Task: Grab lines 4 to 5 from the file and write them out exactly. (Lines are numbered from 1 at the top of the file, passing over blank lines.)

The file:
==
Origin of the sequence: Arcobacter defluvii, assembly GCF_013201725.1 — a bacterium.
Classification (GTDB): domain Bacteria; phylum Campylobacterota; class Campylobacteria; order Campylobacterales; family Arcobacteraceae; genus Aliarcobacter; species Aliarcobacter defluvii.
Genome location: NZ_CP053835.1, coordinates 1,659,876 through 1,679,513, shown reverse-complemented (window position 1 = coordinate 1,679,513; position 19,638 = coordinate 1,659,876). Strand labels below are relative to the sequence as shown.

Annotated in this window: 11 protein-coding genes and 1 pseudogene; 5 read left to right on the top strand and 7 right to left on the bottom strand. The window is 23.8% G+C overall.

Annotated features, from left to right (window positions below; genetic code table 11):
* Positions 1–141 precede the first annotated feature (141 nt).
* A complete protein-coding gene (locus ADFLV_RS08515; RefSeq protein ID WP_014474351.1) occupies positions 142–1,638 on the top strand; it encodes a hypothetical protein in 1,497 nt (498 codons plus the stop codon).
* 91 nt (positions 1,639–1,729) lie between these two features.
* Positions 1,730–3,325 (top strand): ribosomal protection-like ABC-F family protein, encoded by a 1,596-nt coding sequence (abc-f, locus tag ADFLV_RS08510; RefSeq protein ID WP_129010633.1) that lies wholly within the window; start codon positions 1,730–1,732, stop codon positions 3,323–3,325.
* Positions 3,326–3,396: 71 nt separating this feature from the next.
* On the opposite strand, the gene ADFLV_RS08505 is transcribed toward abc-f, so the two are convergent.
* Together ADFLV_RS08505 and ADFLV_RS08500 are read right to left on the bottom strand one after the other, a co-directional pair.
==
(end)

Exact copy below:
Annotated in this window: 11 protein-coding genes and 1 pseudogene; 5 read left to right on the top strand and 7 right to left on the bottom strand. The window is 23.8% G+C overall.

Annotated features, from left to right (window positions below; genetic code table 11):